Trove of 27 Sealed Sarcophagi Unearthed in Egypt
Authorities say the 2,500-year-old coffins, found during excavations at the Saqqara necropolis, have likely remained unopened for millennia
Editor's Note, September 22, 2020: On Saturday, Egypt’s Ministry of Tourism and Antiquities announced the discovery of another 14 sealed sarcophagi at the Saqqara necropolis. Like the 13 wooden coffins excavated earlier this month, the newly unearthed sarcophagi appear to be some 2,500 years old. Archaeologists think all 27 coffins have remained intact since their burial.
Read more about the original find—and the history of this ancient cemetery—below.
For thousands of years, ancient Egyptians used the vast Saqqara necropolis to lay their dead to rest. In addition to housing countless treasures in its elaborate tombs, the burial site boasts the Step Pyramid of Djoser, a colossal structure perhaps best known as the region’s first pyramid.
This week, Egypt’s Ministry of Tourism and Antiquities announced the latest archaeological wonder to surface at the ancient necropolis: a cache of at least 13 sealed, roughly 2,500-year-old coffins.
Researchers discovered the 36-foot-deep burial shaft in which the wooden coffins had rested undisturbed for millennia during ongoing excavations at the Saqqara site. Authorities suspect that the containers, some of which still feature painted markings, have remained sealed since their burial, reports Michelle Starr for Science Alert.
As Amanda Kooser points out for CNET, Egyptian tombs in Saqqara have been subjected to looting and unauthorized excavations over the years—a fact that makes this well-preserved find all the more remarkable.
The presence of three sealed niches within the burial shaft suggests that more discoveries—and perhaps more coffins—are lying in wait, says Minister Khaled El-Enany in a statement.
Last November, a team of archaeologists at Saqqara unearthed rare mummified lion cubs, as well as mummified cats and bronze and wooden statues. And this May, National Geographic’s Andrew Curry debuted never-before-seen footage of a vast, sophisticated mummy workshop beneath the necropolis. The complex, wrote Katherine J. Wu for Smithsonian magazine at the time, is “ancient Egypt’s first known funeral home.”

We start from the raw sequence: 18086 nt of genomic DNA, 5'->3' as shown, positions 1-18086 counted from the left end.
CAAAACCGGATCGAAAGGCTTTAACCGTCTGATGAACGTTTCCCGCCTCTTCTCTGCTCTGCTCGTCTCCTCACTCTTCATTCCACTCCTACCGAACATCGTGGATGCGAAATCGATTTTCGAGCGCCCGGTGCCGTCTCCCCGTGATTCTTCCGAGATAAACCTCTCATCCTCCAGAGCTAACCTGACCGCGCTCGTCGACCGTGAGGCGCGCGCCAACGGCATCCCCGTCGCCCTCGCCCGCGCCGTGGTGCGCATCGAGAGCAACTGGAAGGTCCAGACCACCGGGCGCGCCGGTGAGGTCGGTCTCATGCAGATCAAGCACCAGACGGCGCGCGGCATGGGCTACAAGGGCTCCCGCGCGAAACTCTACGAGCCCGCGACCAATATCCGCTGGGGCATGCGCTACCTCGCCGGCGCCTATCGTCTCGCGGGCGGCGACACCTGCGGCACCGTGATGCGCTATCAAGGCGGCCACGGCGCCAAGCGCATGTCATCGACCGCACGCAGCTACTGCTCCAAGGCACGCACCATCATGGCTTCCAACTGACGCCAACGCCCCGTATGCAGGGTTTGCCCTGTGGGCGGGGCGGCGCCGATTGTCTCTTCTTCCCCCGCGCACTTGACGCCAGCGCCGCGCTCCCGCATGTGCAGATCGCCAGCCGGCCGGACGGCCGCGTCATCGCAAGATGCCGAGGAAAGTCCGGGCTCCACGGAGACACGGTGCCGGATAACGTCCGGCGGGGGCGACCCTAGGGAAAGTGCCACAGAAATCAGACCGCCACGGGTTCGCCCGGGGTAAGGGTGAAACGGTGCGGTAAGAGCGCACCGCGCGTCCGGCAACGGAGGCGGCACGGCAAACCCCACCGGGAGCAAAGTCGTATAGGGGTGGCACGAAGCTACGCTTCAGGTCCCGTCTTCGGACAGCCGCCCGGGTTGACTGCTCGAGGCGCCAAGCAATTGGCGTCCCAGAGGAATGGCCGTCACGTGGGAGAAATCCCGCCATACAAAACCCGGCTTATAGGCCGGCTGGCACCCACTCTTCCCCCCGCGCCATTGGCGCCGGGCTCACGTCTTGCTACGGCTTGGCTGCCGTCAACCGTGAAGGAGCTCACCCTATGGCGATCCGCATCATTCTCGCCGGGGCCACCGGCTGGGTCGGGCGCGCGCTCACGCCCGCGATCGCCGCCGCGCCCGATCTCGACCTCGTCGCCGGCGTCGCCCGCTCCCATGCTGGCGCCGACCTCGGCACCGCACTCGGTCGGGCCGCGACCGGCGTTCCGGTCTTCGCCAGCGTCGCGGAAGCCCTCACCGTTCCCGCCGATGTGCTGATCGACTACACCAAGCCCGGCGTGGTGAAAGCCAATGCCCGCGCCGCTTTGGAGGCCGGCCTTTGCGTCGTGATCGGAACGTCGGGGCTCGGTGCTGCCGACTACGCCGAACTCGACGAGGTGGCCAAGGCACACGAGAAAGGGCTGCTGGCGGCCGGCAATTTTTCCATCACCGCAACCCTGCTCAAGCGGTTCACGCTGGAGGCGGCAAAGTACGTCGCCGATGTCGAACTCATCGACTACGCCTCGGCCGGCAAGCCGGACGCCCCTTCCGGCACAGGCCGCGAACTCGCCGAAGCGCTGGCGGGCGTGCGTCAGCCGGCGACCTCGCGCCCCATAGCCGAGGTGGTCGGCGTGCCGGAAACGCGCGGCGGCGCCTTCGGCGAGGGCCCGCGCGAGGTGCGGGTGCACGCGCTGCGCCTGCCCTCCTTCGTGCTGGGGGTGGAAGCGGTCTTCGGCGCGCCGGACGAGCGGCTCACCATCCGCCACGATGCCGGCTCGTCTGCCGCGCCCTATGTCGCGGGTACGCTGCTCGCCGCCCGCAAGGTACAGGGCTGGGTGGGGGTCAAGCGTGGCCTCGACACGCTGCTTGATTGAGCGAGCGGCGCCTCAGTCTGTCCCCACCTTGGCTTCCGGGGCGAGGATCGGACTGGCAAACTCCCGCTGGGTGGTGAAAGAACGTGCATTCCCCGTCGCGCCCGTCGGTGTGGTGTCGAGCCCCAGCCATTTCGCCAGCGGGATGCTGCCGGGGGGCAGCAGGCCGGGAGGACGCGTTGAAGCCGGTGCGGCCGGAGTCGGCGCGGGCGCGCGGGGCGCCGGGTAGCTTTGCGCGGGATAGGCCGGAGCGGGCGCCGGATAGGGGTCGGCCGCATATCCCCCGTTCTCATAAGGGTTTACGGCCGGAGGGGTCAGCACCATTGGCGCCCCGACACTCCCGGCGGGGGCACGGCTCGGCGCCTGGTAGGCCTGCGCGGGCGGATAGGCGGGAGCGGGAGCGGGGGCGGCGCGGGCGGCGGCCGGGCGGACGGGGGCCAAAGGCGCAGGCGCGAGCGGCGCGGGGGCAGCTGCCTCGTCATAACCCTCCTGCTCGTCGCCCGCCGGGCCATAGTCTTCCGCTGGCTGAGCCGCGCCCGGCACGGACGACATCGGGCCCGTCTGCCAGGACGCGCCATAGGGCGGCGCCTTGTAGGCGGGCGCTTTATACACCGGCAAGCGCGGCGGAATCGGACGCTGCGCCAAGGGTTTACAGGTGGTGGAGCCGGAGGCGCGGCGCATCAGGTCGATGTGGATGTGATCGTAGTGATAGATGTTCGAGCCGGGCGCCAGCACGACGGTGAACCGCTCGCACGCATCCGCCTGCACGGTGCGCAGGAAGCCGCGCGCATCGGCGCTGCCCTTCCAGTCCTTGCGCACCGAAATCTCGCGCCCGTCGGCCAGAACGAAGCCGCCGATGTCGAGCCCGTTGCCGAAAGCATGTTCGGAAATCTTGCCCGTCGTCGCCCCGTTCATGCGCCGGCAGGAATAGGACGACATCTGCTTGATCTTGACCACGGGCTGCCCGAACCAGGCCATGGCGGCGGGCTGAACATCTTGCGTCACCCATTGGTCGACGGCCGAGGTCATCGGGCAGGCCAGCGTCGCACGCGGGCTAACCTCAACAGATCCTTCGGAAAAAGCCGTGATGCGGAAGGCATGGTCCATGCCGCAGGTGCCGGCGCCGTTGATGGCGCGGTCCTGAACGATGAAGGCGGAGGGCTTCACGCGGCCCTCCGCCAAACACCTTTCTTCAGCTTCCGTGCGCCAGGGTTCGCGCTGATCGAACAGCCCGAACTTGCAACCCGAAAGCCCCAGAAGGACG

For now, the identities of those interred in the newly discovered coffins remain unknown. But as Sarah Cascone explained for artnet News in May, the ancient Egyptians often buried wealthy people, whose elaborate funerary trappings included such items as limestone sarcophagi and silver or gold face masks, at the lowest depths, which were thought to be closest to the underworld. Those with fewer resources were laid to rest in wooden coffins placed in tombs’ upper tiers or simply wrapped in linen and buried in sand pits.
The find represents the largest number of coffins discovered in a single burial since last October, when authorities uncovered a trove of 30 coffins in the Al-Asasif necropolis on Luxor’s West Bank, per the statement. Authorities deemed the collection of coffins the biggest cache of its kind in more than 100 years, according to Reuters.
In the statement, officials noted that more details about the Saqqara find will be revealed in the coming weeks.
El-Enany, for his part, said on Twitter that the discovery evoked “an indescribable feeling.”